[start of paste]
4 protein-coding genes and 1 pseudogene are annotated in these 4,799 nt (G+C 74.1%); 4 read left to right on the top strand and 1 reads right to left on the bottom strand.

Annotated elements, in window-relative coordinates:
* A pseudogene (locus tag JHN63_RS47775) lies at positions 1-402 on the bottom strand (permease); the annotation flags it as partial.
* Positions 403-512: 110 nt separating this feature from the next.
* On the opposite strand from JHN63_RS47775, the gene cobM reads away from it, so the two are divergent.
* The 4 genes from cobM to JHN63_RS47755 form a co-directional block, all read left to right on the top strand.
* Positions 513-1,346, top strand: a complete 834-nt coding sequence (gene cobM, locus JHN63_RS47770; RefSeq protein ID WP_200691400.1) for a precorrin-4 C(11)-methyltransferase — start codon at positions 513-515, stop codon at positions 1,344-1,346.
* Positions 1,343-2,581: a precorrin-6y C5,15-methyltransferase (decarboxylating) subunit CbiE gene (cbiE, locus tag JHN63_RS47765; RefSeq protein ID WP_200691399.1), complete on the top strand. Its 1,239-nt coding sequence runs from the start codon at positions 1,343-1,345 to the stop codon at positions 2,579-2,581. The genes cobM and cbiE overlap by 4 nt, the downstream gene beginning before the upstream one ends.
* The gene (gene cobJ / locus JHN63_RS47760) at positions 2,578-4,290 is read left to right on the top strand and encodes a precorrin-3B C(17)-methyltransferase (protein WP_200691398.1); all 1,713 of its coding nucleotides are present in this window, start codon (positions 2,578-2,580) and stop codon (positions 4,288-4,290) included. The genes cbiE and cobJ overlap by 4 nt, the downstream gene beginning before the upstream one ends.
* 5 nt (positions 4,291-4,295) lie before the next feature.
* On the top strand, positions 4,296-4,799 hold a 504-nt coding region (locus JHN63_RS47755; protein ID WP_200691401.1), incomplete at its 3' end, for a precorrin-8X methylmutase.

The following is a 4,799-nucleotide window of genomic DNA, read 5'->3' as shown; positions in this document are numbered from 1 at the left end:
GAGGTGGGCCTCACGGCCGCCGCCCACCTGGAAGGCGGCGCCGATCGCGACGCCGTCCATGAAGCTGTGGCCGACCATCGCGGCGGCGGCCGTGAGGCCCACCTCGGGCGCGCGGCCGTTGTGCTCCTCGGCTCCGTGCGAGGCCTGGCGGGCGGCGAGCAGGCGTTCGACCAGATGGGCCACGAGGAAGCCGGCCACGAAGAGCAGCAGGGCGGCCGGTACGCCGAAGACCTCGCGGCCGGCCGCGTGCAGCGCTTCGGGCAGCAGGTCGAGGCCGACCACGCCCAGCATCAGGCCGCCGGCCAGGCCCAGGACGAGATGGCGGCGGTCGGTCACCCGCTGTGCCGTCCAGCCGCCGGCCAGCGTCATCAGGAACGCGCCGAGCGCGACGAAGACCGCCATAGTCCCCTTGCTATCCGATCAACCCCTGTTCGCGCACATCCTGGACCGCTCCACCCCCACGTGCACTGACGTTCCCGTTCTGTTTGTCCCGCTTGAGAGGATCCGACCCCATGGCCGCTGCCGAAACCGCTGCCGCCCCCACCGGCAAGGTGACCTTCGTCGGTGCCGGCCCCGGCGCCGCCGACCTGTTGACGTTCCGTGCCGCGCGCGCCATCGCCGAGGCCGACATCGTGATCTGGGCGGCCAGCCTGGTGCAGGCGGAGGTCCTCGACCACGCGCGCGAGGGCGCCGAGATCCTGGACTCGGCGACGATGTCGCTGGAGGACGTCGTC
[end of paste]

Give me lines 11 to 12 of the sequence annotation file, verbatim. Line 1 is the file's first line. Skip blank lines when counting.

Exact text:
* On the top strand, positions 4,296-4,799 hold a 504-nt coding region (locus JHN63_RS47755; protein ID WP_200691401.1), incomplete at its 3' end, for a precorrin-8X methylmutase.

The following is a 4,799-nucleotide window of genomic DNA, read 5'->3' as shown; positions in this document are numbered from 1 at the left end: